WHAT SHOULD YOU DO?


 
 
Ask your child if he/she is being bullied?

Of course, you hope your child will tell you as soon as there is a problem with bullying. The truth is this doesn't always happen. In fact, many children keep bullying to themselves – perhaps feeling that telling someone will make the bullying even worse. Your child may not tell you no that they are being bullied because they feel confused. They may feel the bullying is their own fault, or they’re worried about how you’ll react. When your child finally tells you that they are being bullied, they need to feel believed and listened to; develop trust in how you can handle it; talk more openly about what has happened; gain some control over what is happening; learn things they can do to protect themselves and regain their self confidence. It helps when parents involve the children in making decisions about what to do, listen to what children say and tell them you understand. 

Don't get Angry!

It does not help when parents get angry or upset, feel guilty or ashamed, make the child think that it is not important, blame the child, blame the school, accuse people without knowing the facts, look for scapegoats, or demand to know all the details at once and look for easy solutions. Many parents do get angry, quite understandably, and want to go to the school and sort it out NOW! This may not be the best first best step.  For one thing, the child will almost certainly be reluctant to involve the school straight away because it is something they would rather keep quite and not have spread around.  The child may feel at risk of the bully taking revenge.

Talk with your child about it...

As a first step, encourage your child to talk through it as much as they may want so you get the basic facts straight. Try to keep an open mind, remembering you are hearing one part of the story only. Ask questions gently, and help the child reflect on what has been done so far, help the child work out what might be done.  It is important to find out what happened: who was involved, where, when, and did anybody else see it, and if so, who?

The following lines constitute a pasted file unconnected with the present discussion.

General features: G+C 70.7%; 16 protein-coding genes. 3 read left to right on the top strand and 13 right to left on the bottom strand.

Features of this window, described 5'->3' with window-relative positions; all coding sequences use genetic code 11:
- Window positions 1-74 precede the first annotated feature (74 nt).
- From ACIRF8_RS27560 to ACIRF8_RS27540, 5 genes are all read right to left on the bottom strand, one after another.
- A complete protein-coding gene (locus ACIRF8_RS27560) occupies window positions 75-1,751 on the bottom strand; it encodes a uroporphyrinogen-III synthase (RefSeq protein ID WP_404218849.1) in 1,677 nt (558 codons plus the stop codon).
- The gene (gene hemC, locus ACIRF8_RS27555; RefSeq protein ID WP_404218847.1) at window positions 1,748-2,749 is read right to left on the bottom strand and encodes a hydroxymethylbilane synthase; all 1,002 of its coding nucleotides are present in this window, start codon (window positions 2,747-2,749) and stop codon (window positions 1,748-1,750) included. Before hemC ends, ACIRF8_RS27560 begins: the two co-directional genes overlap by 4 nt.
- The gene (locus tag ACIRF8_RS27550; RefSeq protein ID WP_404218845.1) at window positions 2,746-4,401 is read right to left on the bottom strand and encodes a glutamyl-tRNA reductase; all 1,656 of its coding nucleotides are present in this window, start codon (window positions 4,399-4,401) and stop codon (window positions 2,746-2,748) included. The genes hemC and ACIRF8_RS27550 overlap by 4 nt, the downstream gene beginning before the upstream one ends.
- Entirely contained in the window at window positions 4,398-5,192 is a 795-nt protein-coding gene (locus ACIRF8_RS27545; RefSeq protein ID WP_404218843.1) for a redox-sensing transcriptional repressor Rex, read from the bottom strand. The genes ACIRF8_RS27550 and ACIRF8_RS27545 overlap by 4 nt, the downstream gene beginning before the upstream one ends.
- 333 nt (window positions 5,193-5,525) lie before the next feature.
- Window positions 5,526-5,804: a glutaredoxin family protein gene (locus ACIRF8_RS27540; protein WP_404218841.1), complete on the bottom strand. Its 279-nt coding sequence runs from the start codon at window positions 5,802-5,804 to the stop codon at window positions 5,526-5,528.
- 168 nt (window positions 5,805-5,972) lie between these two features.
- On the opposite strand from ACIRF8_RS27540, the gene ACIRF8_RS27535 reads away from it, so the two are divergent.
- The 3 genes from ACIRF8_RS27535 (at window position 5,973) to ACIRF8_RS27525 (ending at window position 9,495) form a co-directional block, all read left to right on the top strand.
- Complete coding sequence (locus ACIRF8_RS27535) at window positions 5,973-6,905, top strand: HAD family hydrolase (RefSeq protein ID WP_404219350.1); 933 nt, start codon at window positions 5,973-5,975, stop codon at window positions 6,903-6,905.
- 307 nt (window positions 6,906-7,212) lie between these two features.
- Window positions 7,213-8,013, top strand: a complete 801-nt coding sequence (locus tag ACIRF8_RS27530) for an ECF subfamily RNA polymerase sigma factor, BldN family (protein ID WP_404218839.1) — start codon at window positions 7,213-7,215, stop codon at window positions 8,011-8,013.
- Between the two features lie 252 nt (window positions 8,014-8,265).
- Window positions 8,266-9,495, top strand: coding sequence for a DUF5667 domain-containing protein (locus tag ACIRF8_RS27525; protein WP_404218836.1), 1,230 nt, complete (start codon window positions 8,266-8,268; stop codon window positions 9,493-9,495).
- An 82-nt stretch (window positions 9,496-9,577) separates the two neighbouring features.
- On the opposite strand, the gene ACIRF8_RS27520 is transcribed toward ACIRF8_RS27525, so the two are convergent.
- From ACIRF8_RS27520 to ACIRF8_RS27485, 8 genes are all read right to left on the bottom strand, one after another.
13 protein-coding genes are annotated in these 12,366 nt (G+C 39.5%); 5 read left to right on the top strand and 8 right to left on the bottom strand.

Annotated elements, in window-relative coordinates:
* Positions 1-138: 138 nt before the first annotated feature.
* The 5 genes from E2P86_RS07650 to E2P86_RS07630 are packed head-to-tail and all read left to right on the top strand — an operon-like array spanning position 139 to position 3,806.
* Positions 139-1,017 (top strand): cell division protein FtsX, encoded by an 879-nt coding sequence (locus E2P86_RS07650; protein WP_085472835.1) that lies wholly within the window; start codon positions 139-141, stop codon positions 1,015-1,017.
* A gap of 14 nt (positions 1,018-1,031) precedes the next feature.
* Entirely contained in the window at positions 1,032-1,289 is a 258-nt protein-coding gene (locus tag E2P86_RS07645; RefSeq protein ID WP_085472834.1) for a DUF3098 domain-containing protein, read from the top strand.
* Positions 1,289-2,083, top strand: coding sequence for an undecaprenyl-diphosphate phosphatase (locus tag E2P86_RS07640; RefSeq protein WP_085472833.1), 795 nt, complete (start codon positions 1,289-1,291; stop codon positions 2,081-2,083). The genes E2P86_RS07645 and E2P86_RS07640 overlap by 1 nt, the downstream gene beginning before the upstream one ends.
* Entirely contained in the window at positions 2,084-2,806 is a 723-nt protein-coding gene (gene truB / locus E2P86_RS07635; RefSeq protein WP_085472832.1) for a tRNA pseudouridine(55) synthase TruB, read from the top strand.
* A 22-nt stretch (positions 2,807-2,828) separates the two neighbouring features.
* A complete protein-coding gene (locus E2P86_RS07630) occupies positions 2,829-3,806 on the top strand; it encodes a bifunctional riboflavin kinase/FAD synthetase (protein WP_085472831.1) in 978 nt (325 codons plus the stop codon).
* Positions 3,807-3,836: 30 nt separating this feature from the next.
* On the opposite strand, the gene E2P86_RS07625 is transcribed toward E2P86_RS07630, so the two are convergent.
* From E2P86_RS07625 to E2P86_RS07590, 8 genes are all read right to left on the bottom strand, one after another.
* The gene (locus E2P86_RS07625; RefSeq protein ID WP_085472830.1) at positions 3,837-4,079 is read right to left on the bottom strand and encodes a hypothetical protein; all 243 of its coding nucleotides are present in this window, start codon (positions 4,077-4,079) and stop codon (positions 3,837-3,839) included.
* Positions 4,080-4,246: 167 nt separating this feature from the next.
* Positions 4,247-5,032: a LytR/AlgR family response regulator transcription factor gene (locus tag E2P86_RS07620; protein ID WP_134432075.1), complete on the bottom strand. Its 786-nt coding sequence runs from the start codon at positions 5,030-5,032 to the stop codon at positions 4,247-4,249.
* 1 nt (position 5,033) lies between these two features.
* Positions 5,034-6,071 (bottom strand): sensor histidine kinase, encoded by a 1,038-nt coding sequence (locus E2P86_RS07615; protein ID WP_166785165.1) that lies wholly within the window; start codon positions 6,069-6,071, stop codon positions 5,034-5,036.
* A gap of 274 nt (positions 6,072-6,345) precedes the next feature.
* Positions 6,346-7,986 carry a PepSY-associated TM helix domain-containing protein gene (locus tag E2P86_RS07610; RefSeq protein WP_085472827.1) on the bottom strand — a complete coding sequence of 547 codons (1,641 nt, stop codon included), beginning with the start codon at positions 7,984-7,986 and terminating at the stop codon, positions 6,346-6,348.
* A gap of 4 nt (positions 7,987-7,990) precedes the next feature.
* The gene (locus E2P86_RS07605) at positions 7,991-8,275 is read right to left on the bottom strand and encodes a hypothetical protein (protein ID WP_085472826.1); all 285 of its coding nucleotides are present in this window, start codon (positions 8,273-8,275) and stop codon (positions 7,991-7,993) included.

It is a good idea to write down what you find out.

Contact the School...

NEVER try and sort out the bullies yourself.  This rarely works and often makes matters worse.  Once you have a clear picture of the situation, and some idea about how you and your child would prefer to handle it, contact the school.  Make an appointment to see the principal or class teacher or whomever you think would be best to see. DON’T barge in.  Present the information you have as calmly as possible.  Do it in a way that makes it clear to the school that you see yourself and the school as partners in trying to fix the problem. Tell the school what you and your child would like to do, and ask them for ideas as well. Give the school time to get back to you because they will need to investigate the matter and by talking to teachers, other students, and even other parents if that’s the best thing to do, and to  make a note of what the school says it will do, and arrange to make a follow-up call to see what has been done. 

If you are not satisfied with the school’s response, please contact The Burin Peninsula School Board at 891-6100.


What if my child is being bullied by others?

If you find that your child is bullying others, you will need become involved and actively stop this behavior.

Here are seven steps you can take:

  1. Make it clear to your child that you take bullying seriously and that you will not tolerate this behavior.
  2. Develop clear and consistent rules within your family for your children’s behavior.
  3. Praise and reinforce your children for following rules and using non-physical, non-hostile consequences for rule violations.
  4. Spend more time with your child, and carefully supervise and monitor their activities. Find out who your child’s friends are, and how and where they spend their free time. 
  5. Build on your child’s talents by encouraging them to get involved in pro-social activities such as clubs, music lessons, non-violent sports. 
  6. Share your concerns with your child’s teacher, counselor, and/or principal. 
  7. Work together to send clear messages to your child that the bullying must stop. 
  8. If you and/or your child need additional help, talk with a school counselor and/or mental health professional.